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Spoke Notes Stamp

Peter Snow Cao
Spoke Notes

Grinding in Guiyang
Copyright © Peter Snow Cao, 1998.

Skip to:   Travelogue Index | China in October | November in Yangshou | Road to Taijang | Killing in Kaili | Grinding in Guiyang | Out in the Boonies | Land of Eternal Spring | Dali in December | Tiger Leaping Gorge | Doing Dali Again | Train to Guangzhou | Goodbye China!


It was a cold, hard, sleepless night. I wore half of all my clothes; I should have put them all on. I was awake most of the night because I was too cold. We awoke to frost on the ground, so it was at least freezing. The news report showed Guiyang having a low of 6 degrees Celsius and Kunming 7 degrees. It doesn't look like we are headed to the "Land of Eternal Spring" as the Swedish guy called Yunnan.

Getting started was very cold. We camped near the summit and had a very brisk 5-km coast down the mountain. What a way to wake up! The day was clear, the sky a brilliant blue and the mountains beautiful. It was a truly gorgeous day for an invigorating ride. Our journey to Guiyang was relatively uneventful. We climbed fewer hills than yesterday and we seem to be leaving that mountain range behind. The climb lengths have decreased from 5 km to 2 or 3 km, though it is often hard to enjoy the descents because the road is so rough.

Our arrival in Guiyang was another big-city nightmare with the hotel. They succeeded in putting us in a 55-yuan room. We were hoping to find money changers here, as we have very low on Reminbi, but neither one of us was approached, and we haven't seen any other Westerns here either. It looks like we could be running into a money shortage as it doesn't seem like there are any places between here and Kunming to change money.

"If you have a white face and a big nose, you pay the most."
Lonely Planet's China

As I was walking around a young woman, about 20, approached me and wanted to practice her English. She said she worked at the brewery and sold beer. She had to take the job for 2 years in exchange for her schooling on grains. She was quite forward about walking with me and after being burned in Guangzhou, I was reluctant to have her company. We parted ways when I insisted on having a bowl of noodles at a sidewalk vendor. She said it was dirty. Frankly, I think it was that she didn't want to be seen there with me.


Saw a small boy with an army uniform playing with a top using a string attached to the end of a stick whipping the spinning top to keep it going. Great fun!

Cycling was easy for a change. We rode the first 30 km on a new unopened 4 lane divided highway. Sheer pleasure! There were no horns blasting in my ear, fairly easy grades and smooth pavement. Rainer said, "I feel like I am back in America". It was also our third bright sunny day in a row. I think I am getting spoiled. The landscape also underwent significant changes; similar to the classical hill shapes we found in Yangshou, limestone hills popping up out of a fairly level terrain.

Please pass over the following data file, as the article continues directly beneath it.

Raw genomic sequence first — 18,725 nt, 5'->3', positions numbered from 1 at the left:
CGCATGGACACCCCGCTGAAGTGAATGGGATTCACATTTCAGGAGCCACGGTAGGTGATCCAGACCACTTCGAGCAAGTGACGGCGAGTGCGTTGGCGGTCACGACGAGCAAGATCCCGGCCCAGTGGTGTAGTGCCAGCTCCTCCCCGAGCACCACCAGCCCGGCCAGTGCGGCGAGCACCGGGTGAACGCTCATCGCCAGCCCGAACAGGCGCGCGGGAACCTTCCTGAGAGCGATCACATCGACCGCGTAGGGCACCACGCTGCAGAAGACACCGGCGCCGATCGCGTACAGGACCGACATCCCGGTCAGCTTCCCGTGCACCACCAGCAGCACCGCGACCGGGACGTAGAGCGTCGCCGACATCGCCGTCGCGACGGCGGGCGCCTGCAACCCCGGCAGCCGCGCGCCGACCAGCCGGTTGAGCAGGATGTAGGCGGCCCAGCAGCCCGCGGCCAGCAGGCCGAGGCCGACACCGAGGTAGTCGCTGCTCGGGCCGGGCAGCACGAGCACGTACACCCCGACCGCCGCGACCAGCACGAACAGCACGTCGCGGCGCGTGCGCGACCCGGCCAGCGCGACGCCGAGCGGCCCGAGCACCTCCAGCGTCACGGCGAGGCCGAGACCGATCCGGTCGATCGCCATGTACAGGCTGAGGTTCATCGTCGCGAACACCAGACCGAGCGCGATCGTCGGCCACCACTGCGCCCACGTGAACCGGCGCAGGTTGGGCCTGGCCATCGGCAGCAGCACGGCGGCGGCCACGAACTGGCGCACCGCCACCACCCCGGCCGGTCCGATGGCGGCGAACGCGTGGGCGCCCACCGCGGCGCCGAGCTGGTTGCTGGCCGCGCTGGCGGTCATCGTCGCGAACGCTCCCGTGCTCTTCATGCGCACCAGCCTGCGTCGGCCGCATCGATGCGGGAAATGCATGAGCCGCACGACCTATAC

We passed through two more different minority groups. The women of the first one wore hooded caps a bit like the Ku Klux Klan though without the face covered and were blue instead on white. The other group had a distinctive robe with an embroidered edge. The basic color varied; some brilliant blue, some mauve, while others were green.

The women have been wearing tights lately, making their already shapely bodies look really great. It seems impossible to get to know any of them, however.

I saw a middle-aged woman working as a human dump truck today building the new highway. It was really fascinating to see. She wore a cone-shaped basket on her back and bent over while another person shoveled gravel in it. When the basket was full, she walked over to the edge of the road and bent over sideways to empty it. What a way to build a road! What a way to earn a living!

The bike seems to be reaching the point of needing a major overhaul. The bottom bracket started acting up again today, and the headset bearings have a major indentation in it. I hope I can make it to Kunming and around Yunnan.

Huangguoshu Waterfalls

Huangguoshu WaterfallsIt was an easy uneventful ride with the exception of an over-the-rice-field detour. We got on the highway, still under construction, and went down a long hill to find the road ended. The parallel road was about 500 meters away down through some rice terraces. Rather than backtracking up the hill I decided to try and go through the fields. It looked much easier than it was. A steep slope varying in height from an average of about 1- to 2-meters separates each terrace. Once I started I realized it wasn't going to be as easy as it looked. I got halfway down the slope from the new road when one of the road construction workers called to me to come back up. At that point it would have been very difficult to return to the new road, so I refused to go back. I fell a few times and got a few laughs from the construction workers enjoying my predicament. Once I got down, it was clear sailing into the next village.

Tonight will be our last hotel for about three nights as we enter another closed area. We are staying at the Chinese equivalent to Niagara Falls. So now I am here relaxing a bit. My walk to the falls and back really wore me out. I'm physically tired and I can't seem to get rested up.

Kunming seems to be about a week away. I have been thinking of various travel-plan options once I get to Kunming. I think I'd like to ride around Yunnan a bit, at least to Dali, and hang out for several days or a week. Time to relax, write letters and meet other travelers. If it is anything like Yangshou, I'm sure I'll like it. From there, who knows? Maybe try to get into Nepal from Lhasa. The guidebook says the road from Katmandu to Lhasa is open. Or if that fails, take a train or bus to Wuzhuo and then a boat to Hong Kong and fly to Bangkok to pick up my mail.